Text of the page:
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Harper keeps contributing to first-place Nats

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Harper keeps contributing to first-place Nats

There's no player inside the Nationals clubhouse who holds himself to a higher standard than Bryce Harper. That's what happens when you spend most of your 19 years under an intense spotlight and and do things to this point no ballplayer has ever done.

So it's not surprising Harper is kind of down on himself these days as he battles through the first prolonged slump of his life. Not only is he not leading his team in every offensive category, but he's actually being benched every once in a while by a manager who is simply trying to get the most out of the 25 players on his roster.

Stop, though, and consider how much Harper has already accomplished in less than four months in the big leagues. He's hit 12 homers (the latest coming Sunday during a 5-2 victory over the Mets). He's totaled 34 extra-base hits. He's scored 65 runs. He's stolen 13 bases.

Most importantly, he's been a significant contributor on a first-place club, and he's done it at the age of 19.

"He wouldn't be here if we didn't think he could help us win," teammate Ryan Zimmerman said. "Just like everyone when they come up, whether they're 19 or 29, you're going to have struggles where you go up and down. It takes a while for the league to learn you, and then it takes a while for you to learn the league. So it kind of goes back and forth until you get consistent.

"But Harp comes here every day. He's ready to work and he attacks his weaknesses, is I think the best way to put it. He's not afraid to go out there and fail and learn from it. He's been a big part of this team."

He certainly was this weekend, playing a key role in both of the Nationals' victories over the Mets.

Harper's fourth-inning single Friday night helped set the stage for Michael Morse's grand slam. One inning later, he crushed a pitch from Johan Santana into the bleachers for a two-run homer.

Benched by manager Davey Johnson Saturday night -- against his will -- Harper returned to the lineup Sunday with a vengeance. He roped an RBI triple to right-center in the third, then belted another homer off the facade of the second-deck in the fifth.

"I think he was trying to send a message to me: 'Don't bench me,'" Johnson said with a laugh.

Harper was reluctant afterward to delve into any details about his hot weekend or what, if anything, he did differently to turn things around after a 32-game stretch in which he hit .171.

"Nothing," he insisted. "Still the same swing. The same since I've been 5 years old. Look at the video."

Harper probably isn't content with his overall numbers -- he needed this 2-for-4 performance to raise his batting average to .251 -- but he tries to remember the big picture.

"I'm never satisfied with my work," he said. "I'm never satisfied with anything I do. We're in first place, and that's the biggest thing I care about. My numbers could be really crappy, but we're in first place. That's all that matters."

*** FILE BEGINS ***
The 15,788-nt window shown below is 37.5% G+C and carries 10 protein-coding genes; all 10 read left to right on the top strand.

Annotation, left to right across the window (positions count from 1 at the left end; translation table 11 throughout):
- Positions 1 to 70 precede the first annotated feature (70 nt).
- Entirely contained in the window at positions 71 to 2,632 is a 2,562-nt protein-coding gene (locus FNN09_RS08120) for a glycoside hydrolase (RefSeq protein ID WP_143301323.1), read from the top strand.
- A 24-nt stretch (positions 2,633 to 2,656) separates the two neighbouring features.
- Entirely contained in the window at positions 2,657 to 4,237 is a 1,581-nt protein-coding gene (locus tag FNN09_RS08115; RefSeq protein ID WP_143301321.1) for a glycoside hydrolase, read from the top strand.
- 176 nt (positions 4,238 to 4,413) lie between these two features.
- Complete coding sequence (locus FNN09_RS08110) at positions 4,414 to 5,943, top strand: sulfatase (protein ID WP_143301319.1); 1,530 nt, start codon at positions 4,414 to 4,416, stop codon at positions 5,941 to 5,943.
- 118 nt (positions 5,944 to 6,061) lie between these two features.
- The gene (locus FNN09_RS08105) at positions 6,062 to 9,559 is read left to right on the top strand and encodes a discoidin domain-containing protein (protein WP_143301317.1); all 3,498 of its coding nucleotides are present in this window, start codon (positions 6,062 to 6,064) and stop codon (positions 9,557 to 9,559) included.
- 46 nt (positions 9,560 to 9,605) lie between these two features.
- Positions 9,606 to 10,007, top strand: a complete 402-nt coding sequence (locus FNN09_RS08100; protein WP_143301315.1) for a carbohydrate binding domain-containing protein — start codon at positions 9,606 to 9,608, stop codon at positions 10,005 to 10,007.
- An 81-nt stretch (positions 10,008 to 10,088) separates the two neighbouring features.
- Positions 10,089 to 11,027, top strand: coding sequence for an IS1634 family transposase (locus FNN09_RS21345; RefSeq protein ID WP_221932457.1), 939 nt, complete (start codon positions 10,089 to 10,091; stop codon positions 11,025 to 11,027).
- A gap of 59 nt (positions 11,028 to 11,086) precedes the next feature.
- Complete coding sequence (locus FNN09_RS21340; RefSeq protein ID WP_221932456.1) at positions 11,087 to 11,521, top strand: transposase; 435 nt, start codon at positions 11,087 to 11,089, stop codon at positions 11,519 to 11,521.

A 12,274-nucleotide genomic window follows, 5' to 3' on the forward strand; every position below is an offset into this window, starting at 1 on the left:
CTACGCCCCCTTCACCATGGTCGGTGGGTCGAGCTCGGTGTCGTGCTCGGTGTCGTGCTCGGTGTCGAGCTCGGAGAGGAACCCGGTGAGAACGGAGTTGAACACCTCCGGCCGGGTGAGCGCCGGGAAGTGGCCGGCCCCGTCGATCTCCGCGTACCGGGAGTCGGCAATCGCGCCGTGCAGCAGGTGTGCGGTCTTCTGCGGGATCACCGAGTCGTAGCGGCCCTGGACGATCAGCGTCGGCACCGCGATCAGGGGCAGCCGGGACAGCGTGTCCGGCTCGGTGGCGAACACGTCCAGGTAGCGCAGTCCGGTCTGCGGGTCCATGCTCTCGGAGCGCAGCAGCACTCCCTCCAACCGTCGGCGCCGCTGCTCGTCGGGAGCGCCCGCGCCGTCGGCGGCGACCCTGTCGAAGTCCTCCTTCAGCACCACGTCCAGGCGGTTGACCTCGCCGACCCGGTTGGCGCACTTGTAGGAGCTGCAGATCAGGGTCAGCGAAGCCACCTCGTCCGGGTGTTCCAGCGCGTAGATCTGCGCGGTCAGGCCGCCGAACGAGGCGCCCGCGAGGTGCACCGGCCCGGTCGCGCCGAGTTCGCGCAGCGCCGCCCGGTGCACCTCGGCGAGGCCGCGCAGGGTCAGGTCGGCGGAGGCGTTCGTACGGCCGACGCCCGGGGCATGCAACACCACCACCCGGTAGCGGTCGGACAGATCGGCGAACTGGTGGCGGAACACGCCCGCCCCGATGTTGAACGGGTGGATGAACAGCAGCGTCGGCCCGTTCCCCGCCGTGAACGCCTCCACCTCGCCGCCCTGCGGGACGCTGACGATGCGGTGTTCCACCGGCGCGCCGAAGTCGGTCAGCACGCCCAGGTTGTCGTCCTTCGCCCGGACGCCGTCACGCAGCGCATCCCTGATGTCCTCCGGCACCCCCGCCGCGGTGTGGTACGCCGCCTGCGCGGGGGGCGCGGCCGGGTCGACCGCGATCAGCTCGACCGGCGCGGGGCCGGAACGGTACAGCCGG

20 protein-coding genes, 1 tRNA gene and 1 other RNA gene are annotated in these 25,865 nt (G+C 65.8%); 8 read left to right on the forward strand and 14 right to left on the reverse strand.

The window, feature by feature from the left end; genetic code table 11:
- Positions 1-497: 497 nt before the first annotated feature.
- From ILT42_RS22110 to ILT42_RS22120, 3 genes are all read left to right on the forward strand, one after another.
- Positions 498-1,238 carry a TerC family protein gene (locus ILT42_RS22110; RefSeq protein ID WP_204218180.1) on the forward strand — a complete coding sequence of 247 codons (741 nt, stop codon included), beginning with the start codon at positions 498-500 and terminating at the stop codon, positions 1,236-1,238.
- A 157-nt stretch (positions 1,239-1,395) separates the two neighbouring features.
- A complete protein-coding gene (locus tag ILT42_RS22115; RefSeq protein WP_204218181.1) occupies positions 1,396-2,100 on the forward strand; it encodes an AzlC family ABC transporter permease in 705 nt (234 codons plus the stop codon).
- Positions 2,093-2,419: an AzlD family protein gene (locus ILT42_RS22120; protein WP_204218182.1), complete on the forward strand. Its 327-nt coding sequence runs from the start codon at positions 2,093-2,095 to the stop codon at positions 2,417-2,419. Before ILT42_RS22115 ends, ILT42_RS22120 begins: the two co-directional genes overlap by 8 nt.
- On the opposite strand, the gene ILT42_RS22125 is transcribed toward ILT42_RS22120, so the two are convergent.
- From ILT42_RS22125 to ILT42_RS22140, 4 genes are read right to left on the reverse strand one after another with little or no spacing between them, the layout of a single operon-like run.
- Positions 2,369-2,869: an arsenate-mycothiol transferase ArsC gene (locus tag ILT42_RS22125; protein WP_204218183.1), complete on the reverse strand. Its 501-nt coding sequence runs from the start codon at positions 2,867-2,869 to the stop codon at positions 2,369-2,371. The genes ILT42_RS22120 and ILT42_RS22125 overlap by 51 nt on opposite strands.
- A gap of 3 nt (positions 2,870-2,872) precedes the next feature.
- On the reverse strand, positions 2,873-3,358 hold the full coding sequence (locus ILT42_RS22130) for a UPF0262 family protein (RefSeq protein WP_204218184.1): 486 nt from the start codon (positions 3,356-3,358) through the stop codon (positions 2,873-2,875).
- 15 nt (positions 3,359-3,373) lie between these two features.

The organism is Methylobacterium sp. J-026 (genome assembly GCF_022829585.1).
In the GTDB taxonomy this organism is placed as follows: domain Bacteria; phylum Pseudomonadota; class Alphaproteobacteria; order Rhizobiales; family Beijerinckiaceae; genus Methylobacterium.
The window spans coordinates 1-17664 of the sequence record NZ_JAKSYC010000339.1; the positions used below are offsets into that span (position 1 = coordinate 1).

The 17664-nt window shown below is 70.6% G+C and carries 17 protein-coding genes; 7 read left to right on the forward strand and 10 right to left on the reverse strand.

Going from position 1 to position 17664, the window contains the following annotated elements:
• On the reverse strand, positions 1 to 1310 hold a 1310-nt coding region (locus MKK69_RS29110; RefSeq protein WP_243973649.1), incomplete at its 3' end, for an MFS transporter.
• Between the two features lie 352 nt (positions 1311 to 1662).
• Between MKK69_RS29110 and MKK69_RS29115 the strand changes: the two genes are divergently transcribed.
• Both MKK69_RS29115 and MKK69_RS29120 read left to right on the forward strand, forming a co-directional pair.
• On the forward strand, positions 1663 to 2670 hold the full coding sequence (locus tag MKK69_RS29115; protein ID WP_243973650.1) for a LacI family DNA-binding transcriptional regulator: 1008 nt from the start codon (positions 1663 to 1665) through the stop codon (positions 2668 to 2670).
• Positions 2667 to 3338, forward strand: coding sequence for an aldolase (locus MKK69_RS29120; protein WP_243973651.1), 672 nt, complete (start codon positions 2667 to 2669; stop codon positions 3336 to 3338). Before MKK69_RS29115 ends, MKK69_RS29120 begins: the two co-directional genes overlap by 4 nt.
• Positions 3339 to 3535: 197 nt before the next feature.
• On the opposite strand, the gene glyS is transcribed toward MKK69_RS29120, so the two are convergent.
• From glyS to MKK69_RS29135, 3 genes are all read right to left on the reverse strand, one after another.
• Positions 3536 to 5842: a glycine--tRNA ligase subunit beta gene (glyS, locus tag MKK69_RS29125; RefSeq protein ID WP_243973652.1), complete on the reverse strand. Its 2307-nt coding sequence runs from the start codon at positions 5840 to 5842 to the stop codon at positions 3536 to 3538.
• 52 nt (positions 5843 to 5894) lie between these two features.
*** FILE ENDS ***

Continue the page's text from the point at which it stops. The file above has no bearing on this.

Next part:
Harper may not be satisfied, but he might not realize he's still accomplishing things few, if any, teenagers have ever accomplished in this sport. He's now one of only five players to hit at least 12 home runs in his age-19 season, joining two Hall of Famers (Mel Ott, Mickey Mantle), one future Hall of Famer (Ken Griffey Jr.) and a former phenom whose career tragically derailed because of injury (Tony Conigliaro).

And none of those others hit six triples to go along with their 12 homers at age 19, making Harper the first to pull off that feat.

"The kid's got all the talent in the world," said Danny Espinosa, who also homered Sunday. "As long as he doesn't press, and as long as he's not trying to force things to happen, he'll be fine. Everyone sees the amount of talent he has."

The 2012 Nationals as a team are loaded with talent, and because of it they own baseball's best record at 75-46, a 5-game lead on the Braves in the NL East and an 8 12-game lead for the NL's final wild-card slot.

They also now boast one of only three 16-game winners in the majors, with Gio Gonzalez on Sunday joining Cincinnati's Johnny Cueto and Tampa Bay's David Price. Gonzalez is the first pitcher in the Nationals' eight seasons of existence to reach the 16-win plateau.

"This is definitely an accomplishment we all did together," the left-hander said. "This wasn't definitely all by myself. This was 1-through-9, every single game, and they played their hearts out for me. This is a thank you to the bullpen, a thank you to the team."

That team-first mantra has been evident throughout the Nationals' clubhouse all season. There have been plenty of impressive individual accomplishments, but they all seem to take a back seat to the only stat most of these players care about: their won-loss record.

Starting with a supremely talented, 19-year-old outfielder.

"Harp just likes to come out and play the game the right way," Zimmerman said. "And at the end of the day, if he did something to help the team win, great. If not, we won, and he'll learn from it and come out tomorrow."

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Nationals win 6-2 after Stephen Strasburg leaves in second inning

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USA TODAY Sports

Nationals win 6-2 after Stephen Strasburg leaves in second inning

PHOENIX -- Stephen Strasburg left after struggling with his control in the second inning, and the Washington Nationals wrapped up a successful nine-game trip with a 6-2 victory over the Arizona Diamondbacks on Sunday.